The Case Against Following Social Media Influencers
Beyond being a time suck, those highly curated Instagram posts can affect your well-being
Every week, the Nuance will go beyond the basics, offering a deep and researched look at the latest science and expert insights on a buzzed-about health topic.
Researchers have been writing about the so-called highlight reel effect of social media since at least 2014. The idea is that people tend to post mostly flattering or humblebrag-worthy stuff about themselves, and spending too much time absorbing these gilded depictions of other people’s lives could distort how you view your own.
Some of the latest research suggests that exposure to idealized images — especially those posted by influencers on Instagram — may be fueling the kinds of negative social comparisons that make people feel bad about themselves.
“Many influencers begin as everyday, ordinary internet users, but by producing content that may be based on talent or skill or on disclosures into their lifestyle, they’re able to build an audience,” says Crystal Abidin, an internet and social media researcher with Australia’s Curtin University who has studied influencers and online authenticity. “Once that audience reaches critical mass, then advertisers may work with these influencers to embed sponsored messages into their social media posts.”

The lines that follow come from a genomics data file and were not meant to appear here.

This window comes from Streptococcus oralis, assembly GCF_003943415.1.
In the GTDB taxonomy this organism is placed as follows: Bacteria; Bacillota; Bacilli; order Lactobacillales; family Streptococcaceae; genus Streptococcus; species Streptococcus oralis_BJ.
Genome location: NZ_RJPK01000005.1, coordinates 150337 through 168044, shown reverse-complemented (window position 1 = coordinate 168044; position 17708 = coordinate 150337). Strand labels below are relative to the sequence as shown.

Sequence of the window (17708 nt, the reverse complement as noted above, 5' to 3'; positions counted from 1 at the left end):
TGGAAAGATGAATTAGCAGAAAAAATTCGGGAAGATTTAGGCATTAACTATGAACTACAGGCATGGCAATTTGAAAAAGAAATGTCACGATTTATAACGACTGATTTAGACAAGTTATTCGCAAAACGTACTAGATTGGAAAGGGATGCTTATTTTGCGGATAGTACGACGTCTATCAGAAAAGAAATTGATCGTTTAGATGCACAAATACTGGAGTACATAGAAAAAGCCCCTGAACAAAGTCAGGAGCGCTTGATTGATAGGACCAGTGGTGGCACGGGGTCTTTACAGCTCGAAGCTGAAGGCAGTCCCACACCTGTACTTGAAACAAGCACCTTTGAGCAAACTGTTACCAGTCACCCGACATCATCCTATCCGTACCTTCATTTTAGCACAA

Unlike conventional celebrities or paid product endorsers, influencers tend to be viewed by their followers as trusted peers, says Juha Munnukka, a marketing researcher at Finland’s Jyväskylä University School of Business and Economics. This is a big deal to advertisers, because there’s evidence that your peers — more so than strangers or celebs — can influence your interests and purchases. “A peer’s perceived similarity with the audience — their trustworthiness, expertise, and attractiveness — are the common aspects that affect their credibility,” Munnukka explains. This credibility translates to persuasiveness, his research has…